Oozing hagfish spill covers highway with slime in Oregon

July 17, 2017 by  
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The images seem as though they were lifted from some horror show in which alien creatures paralyze highways and melt cars wherever they fall. In a stranger-than-fiction twist, something quite similar actually occurred in Depoe Bay, Oregon . A truck hauling eels known as hagfish for their ghoulish appearance overturned on an Oregon state highway last week, leaving the roadway covered in a debilitating layer of ooze. “What to tell the #drycleaner?” tweeted the Oregon State Police as the clean-up team worked to clear the road. The hagfish that spilled across the highway were en route to port, from which they would be shipped to Korea ; there, hagfish are considered a delicacy. As the truck driver tried to slow down near road construction, containers of hagfish, 7,500 pounds of eels in total, slipped from the truck bed, hitting the pavement and nearby passing cars. The highway was shutdown for several hours as state and local authorities bulldozed and hosed the unlucky hagfish and their accompanying slime off the road. Related: The Biomimicry Manual: That Crafty Green Chemist, the Hagfish When hagfish are agitated, they excrete a large amount of the slime observed in the pictures of the flooded highway and wrecked cars . This slime production is actually encouraged by intentionally distressing the hagfish, as their slime is used in some cuisines in a similar manner as one might use egg whites. It only takes one hagfish a few seconds to transform a five-gallon bucket of saltwater into a sticky, slimy mess. This slime can also be used as an unexpected natural fiber , which can be processed into a replacement for oil-based polymers. Via the Seattle Times Images via NOAA Photo Library and Oregon State Police

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Oozing hagfish spill covers highway with slime in Oregon

Chinese fishery installs immense floating solar farm for extra income

February 6, 2017 by  
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A fishery in eastern China now doubles as a solar power station. An immense array of photovoltaic panels has been installed across 300 hectares to generate not only clean electricity , but additional money for the fishery. Lines of solar panels stretch over the waters of a fishery in Cixi City, which is in the Zhejiang Province in eastern China . People’s Daily Online reports with a 200 megawatt (MW) capacity, it is the biggest solar power station constructed on a fish farm in the country. The panels will be connected to the state grid and will provide the fishery with an annual income of 240 million RMB, which is around $34 million. Fish should still be able to thrive in the waters underneath the panels; People’s Daily Online says the panels will provide shade, but PV Magazine also noted they were intentionally spaced out to allow sunlight to filter through, which is necessary for the fish to grow. Related: $11 million floating solar testbed in Singapore will be the largest in the world The huge station can generate enough power for 100,000 households, and could maybe even replace 7.4 tons of coal, according to People’s Daily Online. The solar panels should generate an impressive 220 million kilowatt-hours of electricity every year. PV Magazine reports there’s a similar 120 MW installation in China in the Jiangxi Province, but clearly the Cixi City project is much larger. The new solar system certainly wasn’t cheap; it cost 1.8 billion RMB, or $260 million. But Electrek reports the floating solar farm will pay for itself in about seven or eight years. The fishery turned renewable energy plant could offer a model for other fisheries or coastal areas around the world; PV Magazine reports construction just finished in late 2016, so it’s time to see how the fish farm functions with solar panels atop their pond. Via Electrek , People’s Daily Online , and PV Magazine Images via Max Pixel and screenshot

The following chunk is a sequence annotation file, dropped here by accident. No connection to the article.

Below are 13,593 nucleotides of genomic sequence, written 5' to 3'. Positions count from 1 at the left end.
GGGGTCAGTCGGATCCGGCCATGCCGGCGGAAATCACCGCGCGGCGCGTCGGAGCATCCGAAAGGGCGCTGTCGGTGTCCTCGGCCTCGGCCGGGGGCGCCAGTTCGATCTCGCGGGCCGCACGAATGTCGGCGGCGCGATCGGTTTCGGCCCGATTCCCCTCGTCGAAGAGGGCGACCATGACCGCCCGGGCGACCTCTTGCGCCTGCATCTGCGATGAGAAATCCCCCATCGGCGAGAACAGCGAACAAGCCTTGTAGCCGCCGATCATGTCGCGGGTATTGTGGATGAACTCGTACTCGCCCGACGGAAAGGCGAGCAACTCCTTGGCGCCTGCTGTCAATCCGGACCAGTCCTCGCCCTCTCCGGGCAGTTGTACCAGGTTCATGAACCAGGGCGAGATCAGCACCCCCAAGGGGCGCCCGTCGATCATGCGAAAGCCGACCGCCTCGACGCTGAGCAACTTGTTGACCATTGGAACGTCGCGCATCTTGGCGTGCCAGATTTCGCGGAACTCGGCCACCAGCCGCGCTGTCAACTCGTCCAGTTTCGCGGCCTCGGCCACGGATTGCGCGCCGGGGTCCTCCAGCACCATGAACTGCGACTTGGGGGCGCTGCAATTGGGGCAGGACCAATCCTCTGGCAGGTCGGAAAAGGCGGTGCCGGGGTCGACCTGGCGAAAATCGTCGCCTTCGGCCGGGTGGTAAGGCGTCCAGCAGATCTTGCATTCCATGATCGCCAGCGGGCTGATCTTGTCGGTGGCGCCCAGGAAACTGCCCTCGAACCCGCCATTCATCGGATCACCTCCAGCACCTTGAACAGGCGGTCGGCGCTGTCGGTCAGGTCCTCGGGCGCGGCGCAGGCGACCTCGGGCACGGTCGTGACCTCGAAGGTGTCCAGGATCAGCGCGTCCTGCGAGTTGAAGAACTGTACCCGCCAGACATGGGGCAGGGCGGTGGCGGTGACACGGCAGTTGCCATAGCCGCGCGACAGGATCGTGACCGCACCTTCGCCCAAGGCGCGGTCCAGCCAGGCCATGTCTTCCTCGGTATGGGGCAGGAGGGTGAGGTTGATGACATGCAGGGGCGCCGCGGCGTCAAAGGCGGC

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Chinese fishery installs immense floating solar farm for extra income

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